Someone tried to steal my joy today, and she almost got away with it.
April was one of the best months I’ve ever had, both personally and professionally. I participated in the Avon Walk for Breast cancer, walking 39.3 miles in one-and-a-half days to raise money for the Avon Foundation for Women, raising nearly $5,000 in the process. It was a BHAG (Big, Hairy, Audacious Goal) if there ever was one!
In the weeks leading up to the walk, I went on training walks (6 miles, 9 miles, 12 miles), battled laryngitis, and did three successful Stella & Dot trunk shows, beating my personal best sales month by $4,000. The week after the walk, I did a mock trunk show at my networking meeting so my fellow members could learn more about my Stella & Dot business, took Coco to a local event to help raise money for a dog rescue group, and sponsored a new stylist.
I was a ROCKSTAR in April!
And then someone said something hurtful about my skills as a stylist behind my back and insulted my business acumen in a private Facebook message to me. She implied that she, a more savvy stylist than I, would reap the benefits of my ineptitude. Her comments stung, and I wanted to reply with a zinger that would make her feel as small as she made me feel. But I realized a zinger wouldn’t affect her the way I wanted it to; it would only fuel her fire and give her the chance to lob another one back at me.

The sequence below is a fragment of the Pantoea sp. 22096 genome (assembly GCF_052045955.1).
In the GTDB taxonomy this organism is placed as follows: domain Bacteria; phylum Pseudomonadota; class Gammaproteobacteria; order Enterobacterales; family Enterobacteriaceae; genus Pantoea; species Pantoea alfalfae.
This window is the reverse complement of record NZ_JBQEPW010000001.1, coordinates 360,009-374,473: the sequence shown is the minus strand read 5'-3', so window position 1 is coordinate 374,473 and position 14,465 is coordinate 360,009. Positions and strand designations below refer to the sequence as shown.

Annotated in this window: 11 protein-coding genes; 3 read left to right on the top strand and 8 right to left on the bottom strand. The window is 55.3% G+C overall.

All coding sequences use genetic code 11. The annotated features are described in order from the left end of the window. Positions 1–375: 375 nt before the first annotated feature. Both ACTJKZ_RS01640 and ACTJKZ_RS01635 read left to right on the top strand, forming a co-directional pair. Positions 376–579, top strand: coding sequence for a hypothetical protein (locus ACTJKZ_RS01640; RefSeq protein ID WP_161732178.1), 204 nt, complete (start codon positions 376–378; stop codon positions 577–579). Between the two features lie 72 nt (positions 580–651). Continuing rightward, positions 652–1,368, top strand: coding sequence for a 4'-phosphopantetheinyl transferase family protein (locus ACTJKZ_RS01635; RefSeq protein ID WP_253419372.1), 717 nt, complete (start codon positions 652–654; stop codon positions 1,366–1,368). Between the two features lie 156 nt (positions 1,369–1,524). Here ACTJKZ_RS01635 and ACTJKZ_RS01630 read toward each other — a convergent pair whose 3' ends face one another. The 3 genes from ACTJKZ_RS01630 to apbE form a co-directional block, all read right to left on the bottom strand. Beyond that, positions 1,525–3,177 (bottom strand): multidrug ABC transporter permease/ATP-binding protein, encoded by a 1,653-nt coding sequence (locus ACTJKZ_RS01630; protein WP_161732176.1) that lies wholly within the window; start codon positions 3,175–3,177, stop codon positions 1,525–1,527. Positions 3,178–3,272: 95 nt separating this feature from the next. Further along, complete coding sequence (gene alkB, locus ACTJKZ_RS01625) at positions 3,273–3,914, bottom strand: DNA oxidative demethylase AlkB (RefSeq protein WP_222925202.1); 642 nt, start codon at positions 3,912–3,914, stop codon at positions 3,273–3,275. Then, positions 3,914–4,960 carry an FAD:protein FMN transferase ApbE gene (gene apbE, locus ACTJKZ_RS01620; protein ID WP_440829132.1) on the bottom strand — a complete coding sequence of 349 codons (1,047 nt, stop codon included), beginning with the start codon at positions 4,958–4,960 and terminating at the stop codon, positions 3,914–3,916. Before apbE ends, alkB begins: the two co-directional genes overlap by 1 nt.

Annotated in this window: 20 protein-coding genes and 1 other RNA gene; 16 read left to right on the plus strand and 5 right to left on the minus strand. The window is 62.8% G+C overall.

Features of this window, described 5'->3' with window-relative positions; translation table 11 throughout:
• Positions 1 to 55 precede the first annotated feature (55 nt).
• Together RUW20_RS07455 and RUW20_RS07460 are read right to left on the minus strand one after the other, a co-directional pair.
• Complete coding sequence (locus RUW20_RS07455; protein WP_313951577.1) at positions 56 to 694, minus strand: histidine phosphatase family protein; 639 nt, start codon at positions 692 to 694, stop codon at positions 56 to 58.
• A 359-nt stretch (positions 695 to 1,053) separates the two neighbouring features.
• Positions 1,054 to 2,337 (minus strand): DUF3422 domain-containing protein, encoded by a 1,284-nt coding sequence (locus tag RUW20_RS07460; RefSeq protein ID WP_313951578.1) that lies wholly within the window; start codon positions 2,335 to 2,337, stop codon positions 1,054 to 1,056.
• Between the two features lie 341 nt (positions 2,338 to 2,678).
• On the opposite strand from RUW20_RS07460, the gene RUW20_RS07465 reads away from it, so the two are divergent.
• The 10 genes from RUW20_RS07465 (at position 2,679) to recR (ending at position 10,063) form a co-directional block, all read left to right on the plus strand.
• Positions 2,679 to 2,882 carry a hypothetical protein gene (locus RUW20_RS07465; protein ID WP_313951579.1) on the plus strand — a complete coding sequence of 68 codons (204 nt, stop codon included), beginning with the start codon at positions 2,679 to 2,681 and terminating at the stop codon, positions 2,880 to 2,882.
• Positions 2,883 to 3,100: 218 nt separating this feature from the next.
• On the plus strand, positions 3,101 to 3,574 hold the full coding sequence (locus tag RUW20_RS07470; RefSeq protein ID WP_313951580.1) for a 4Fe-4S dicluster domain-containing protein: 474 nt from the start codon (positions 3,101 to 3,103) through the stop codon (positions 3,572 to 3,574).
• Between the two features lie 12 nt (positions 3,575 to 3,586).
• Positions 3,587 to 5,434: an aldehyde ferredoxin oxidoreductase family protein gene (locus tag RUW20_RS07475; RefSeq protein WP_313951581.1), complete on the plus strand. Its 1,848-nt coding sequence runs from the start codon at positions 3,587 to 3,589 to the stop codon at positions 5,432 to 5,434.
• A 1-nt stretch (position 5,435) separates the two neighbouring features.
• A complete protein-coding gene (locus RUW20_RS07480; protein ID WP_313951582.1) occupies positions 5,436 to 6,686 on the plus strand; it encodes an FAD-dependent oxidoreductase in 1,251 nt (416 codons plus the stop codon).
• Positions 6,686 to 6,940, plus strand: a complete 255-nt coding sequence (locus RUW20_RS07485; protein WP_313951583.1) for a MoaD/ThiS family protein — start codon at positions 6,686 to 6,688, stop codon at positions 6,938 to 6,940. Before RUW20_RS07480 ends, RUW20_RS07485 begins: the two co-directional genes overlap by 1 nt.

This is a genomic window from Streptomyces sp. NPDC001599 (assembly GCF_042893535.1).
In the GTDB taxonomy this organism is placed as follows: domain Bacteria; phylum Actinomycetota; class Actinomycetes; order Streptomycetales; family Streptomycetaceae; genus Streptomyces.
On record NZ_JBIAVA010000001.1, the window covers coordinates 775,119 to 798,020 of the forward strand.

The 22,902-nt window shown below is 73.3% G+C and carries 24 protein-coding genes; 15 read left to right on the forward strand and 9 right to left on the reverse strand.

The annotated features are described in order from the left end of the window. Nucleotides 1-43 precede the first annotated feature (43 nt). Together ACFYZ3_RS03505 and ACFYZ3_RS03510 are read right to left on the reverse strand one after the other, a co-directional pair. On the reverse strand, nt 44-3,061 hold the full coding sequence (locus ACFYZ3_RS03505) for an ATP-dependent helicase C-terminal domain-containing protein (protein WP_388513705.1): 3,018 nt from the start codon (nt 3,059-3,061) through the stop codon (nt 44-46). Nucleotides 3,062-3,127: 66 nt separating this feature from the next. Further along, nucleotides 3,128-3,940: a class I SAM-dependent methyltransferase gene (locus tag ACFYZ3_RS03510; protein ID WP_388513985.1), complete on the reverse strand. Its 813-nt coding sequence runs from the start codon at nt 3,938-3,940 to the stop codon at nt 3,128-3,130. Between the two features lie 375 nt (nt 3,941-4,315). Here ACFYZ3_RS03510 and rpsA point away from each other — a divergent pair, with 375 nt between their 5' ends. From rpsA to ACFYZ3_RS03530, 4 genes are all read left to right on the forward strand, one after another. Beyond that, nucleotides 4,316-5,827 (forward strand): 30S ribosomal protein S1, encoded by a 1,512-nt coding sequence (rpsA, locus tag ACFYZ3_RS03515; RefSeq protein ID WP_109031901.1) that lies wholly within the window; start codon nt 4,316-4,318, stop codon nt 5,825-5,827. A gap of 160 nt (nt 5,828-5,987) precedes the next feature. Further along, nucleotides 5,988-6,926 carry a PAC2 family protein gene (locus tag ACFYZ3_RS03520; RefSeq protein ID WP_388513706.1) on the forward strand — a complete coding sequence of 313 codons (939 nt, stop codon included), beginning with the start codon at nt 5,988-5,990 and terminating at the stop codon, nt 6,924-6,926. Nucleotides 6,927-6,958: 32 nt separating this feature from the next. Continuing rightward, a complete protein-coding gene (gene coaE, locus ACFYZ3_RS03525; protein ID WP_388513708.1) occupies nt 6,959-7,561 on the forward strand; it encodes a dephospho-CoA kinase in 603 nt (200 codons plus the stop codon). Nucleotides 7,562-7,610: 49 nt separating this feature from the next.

So I held my tongue. Well, actually, I stewed about it for a while and said some things out loud while walking Coco that would have alarmed passersby had there been any, and I waited until the stinging feeling had dissipated before I responded to her. (Note to self: try this strategy more often.)
I thought about the quote my friend, Stiles, sent to me after reading this morning’s blog post:
We must not see any person as an abstraction. Instead, we must see in every person a universe with its own secrets, with its own treasures, with its own sources of anguish, and with some measure of triumph. – Elie Wiesel
Yes, I thought, that’s me! Secrets, treasures, anguishes – and triumphs. I know what it’s like to set really big goals – and surprise myself by achieving them. I know what it’s like to have your best month ever – six months after the person who loved and supported you most dies. I know what it’s like to ride a wave of achievement only to have it crash, inevitably, on the shore.
And you know what? So does she.
So instead of typing the back-atcha remark I composed on my walk around the block, I wrote this:
I have a thriving and fun business that brings me great joy, and that’s all that matters to me.
Someone tried to steal my joy today, but I didn’t let her.